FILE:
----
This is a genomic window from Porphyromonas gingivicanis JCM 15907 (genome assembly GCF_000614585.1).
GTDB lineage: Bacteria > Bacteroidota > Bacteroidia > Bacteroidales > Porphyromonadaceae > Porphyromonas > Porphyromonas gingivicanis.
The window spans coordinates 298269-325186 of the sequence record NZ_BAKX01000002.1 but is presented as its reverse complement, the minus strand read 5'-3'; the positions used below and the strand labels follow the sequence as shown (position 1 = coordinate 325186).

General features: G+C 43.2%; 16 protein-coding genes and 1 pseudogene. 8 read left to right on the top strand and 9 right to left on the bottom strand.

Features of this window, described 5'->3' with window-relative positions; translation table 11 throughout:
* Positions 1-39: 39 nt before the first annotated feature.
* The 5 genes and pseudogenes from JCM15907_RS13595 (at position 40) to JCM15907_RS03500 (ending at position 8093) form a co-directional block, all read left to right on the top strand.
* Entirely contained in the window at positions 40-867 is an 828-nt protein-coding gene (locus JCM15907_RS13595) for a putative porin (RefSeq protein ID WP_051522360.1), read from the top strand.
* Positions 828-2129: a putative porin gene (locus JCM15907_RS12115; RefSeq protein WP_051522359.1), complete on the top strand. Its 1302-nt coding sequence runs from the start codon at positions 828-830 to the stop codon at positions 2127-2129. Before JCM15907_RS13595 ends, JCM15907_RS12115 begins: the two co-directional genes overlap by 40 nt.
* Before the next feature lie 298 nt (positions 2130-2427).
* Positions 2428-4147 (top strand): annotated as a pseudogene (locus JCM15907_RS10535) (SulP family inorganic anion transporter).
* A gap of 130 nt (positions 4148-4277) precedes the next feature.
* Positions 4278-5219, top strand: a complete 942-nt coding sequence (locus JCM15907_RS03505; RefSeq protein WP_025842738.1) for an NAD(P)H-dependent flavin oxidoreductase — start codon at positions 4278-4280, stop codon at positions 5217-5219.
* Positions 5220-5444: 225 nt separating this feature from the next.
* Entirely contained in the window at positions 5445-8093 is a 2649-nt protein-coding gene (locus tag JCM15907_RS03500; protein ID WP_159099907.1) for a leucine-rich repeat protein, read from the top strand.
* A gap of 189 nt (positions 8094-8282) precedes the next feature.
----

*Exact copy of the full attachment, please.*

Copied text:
This is a genomic window from Porphyromonas gingivicanis JCM 15907 (genome assembly GCF_000614585.1).
GTDB lineage: Bacteria > Bacteroidota > Bacteroidia > Bacteroidales > Porphyromonadaceae > Porphyromonas > Porphyromonas gingivicanis.
The window spans coordinates 298269-325186 of the sequence record NZ_BAKX01000002.1 but is presented as its reverse complement, the minus strand read 5'-3'; the positions used below and the strand labels follow the sequence as shown (position 1 = coordinate 325186).

General features: G+C 43.2%; 16 protein-coding genes and 1 pseudogene. 8 read left to right on the top strand and 9 right to left on the bottom strand.

Features of this window, described 5'->3' with window-relative positions; translation table 11 throughout:
* Positions 1-39: 39 nt before the first annotated feature.
* The 5 genes and pseudogenes from JCM15907_RS13595 (at position 40) to JCM15907_RS03500 (ending at position 8093) form a co-directional block, all read left to right on the top strand.
* Entirely contained in the window at positions 40-867 is an 828-nt protein-coding gene (locus JCM15907_RS13595) for a putative porin (RefSeq protein ID WP_051522360.1), read from the top strand.
* Positions 828-2129: a putative porin gene (locus JCM15907_RS12115; RefSeq protein WP_051522359.1), complete on the top strand. Its 1302-nt coding sequence runs from the start codon at positions 828-830 to the stop codon at positions 2127-2129. Before JCM15907_RS13595 ends, JCM15907_RS12115 begins: the two co-directional genes overlap by 40 nt.
* Before the next feature lie 298 nt (positions 2130-2427).
* Positions 2428-4147 (top strand): annotated as a pseudogene (locus JCM15907_RS10535) (SulP family inorganic anion transporter).
* A gap of 130 nt (positions 4148-4277) precedes the next feature.
* Positions 4278-5219, top strand: a complete 942-nt coding sequence (locus JCM15907_RS03505; RefSeq protein WP_025842738.1) for an NAD(P)H-dependent flavin oxidoreductase — start codon at positions 4278-4280, stop codon at positions 5217-5219.
* Positions 5220-5444: 225 nt separating this feature from the next.
* Entirely contained in the window at positions 5445-8093 is a 2649-nt protein-coding gene (locus tag JCM15907_RS03500; protein ID WP_159099907.1) for a leucine-rich repeat protein, read from the top strand.
* A gap of 189 nt (positions 8094-8282) precedes the next feature.